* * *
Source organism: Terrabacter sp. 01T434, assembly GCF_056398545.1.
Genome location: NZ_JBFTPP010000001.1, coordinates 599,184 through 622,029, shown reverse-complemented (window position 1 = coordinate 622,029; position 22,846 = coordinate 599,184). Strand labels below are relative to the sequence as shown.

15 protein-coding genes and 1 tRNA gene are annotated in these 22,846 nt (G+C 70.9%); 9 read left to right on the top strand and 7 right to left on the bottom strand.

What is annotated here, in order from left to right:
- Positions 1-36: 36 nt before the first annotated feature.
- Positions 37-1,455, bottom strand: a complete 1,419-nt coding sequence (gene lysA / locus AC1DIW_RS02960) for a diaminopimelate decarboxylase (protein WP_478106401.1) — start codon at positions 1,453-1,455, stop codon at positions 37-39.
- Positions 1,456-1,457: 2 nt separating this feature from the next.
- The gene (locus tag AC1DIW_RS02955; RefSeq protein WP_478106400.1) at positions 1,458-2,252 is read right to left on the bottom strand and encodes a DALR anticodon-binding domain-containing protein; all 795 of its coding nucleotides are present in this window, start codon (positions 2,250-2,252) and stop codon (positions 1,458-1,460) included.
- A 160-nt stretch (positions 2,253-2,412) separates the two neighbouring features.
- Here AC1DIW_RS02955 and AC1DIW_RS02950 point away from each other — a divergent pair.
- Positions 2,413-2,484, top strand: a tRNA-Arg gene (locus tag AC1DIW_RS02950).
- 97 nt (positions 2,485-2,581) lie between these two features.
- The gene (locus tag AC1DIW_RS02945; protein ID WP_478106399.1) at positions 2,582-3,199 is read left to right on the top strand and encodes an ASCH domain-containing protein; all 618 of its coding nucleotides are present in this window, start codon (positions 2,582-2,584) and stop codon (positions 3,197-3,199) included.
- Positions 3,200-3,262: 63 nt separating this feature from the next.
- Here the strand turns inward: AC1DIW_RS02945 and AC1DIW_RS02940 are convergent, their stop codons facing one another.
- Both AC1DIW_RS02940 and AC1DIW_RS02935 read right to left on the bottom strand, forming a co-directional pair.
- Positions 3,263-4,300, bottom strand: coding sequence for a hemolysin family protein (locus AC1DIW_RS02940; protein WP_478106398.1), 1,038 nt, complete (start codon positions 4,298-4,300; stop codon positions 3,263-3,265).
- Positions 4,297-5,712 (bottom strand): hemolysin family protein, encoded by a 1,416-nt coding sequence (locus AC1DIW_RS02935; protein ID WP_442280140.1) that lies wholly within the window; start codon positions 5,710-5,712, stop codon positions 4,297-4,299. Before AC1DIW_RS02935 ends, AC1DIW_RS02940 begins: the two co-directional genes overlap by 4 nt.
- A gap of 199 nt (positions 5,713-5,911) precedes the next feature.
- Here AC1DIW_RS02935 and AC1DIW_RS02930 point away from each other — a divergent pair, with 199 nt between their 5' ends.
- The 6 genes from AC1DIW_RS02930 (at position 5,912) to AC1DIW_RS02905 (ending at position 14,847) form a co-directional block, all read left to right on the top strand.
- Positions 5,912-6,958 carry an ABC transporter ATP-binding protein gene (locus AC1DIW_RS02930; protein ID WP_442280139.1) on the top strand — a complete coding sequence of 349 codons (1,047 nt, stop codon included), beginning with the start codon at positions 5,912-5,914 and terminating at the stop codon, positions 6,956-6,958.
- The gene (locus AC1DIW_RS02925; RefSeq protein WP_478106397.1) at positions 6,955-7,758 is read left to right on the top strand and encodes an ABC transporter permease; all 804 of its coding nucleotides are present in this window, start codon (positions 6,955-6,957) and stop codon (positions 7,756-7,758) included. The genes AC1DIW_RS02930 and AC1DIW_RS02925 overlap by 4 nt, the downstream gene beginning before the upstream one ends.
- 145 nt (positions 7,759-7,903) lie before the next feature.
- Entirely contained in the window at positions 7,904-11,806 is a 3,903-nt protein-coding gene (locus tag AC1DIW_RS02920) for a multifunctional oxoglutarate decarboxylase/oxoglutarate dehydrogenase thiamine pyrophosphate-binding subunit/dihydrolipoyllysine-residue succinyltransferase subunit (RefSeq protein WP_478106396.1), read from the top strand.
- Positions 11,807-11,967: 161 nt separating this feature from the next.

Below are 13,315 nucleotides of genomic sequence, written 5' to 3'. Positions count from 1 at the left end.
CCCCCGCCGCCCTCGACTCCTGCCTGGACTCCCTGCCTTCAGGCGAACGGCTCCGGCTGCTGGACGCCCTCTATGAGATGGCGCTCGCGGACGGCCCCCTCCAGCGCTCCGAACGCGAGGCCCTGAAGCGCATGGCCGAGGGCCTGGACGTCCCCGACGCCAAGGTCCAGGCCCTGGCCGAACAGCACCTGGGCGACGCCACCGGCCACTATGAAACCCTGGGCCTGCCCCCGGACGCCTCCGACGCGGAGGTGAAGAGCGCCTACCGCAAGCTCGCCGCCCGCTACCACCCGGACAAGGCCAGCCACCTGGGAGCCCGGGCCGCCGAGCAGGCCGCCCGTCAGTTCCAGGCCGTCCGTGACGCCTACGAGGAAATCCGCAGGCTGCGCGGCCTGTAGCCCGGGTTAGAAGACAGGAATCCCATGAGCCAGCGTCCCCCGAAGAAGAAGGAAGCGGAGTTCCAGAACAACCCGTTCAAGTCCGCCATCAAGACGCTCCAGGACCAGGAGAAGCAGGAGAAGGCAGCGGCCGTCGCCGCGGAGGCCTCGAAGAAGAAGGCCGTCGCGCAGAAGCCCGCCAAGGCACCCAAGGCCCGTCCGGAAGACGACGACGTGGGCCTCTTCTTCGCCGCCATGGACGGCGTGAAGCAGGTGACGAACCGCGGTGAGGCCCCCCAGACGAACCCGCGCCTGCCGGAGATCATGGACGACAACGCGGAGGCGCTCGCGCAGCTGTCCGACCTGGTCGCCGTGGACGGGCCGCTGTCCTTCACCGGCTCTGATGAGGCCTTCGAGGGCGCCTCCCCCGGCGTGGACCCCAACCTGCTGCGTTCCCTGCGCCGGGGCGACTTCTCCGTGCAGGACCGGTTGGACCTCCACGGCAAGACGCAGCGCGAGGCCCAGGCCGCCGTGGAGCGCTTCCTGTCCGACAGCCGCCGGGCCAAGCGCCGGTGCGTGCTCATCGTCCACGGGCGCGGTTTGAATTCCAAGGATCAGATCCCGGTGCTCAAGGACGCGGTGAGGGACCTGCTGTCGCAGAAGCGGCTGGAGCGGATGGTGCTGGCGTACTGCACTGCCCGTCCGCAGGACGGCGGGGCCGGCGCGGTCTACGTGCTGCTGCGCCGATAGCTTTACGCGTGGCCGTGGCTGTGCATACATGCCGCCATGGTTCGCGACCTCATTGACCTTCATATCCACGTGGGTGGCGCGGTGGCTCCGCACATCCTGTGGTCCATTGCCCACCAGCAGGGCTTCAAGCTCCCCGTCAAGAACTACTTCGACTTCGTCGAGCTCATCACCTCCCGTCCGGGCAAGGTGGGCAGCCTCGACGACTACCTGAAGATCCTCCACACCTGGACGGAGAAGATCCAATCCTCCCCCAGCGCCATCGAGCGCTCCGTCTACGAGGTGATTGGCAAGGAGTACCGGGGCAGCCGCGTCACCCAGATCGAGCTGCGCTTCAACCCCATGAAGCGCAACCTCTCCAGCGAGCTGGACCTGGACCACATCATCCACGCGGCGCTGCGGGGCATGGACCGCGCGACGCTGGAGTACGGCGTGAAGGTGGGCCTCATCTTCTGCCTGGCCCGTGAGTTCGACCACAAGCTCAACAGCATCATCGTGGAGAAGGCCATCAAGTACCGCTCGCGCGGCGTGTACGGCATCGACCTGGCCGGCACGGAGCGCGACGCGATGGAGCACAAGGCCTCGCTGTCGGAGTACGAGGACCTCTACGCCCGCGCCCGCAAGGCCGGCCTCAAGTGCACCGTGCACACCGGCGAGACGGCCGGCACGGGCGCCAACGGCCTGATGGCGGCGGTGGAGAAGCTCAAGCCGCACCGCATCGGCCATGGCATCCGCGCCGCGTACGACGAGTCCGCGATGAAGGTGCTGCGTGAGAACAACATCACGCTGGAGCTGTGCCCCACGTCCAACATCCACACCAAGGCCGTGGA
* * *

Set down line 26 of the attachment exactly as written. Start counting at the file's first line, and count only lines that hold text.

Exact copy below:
- Positions 11,807-11,967: 161 nt separating this feature from the next.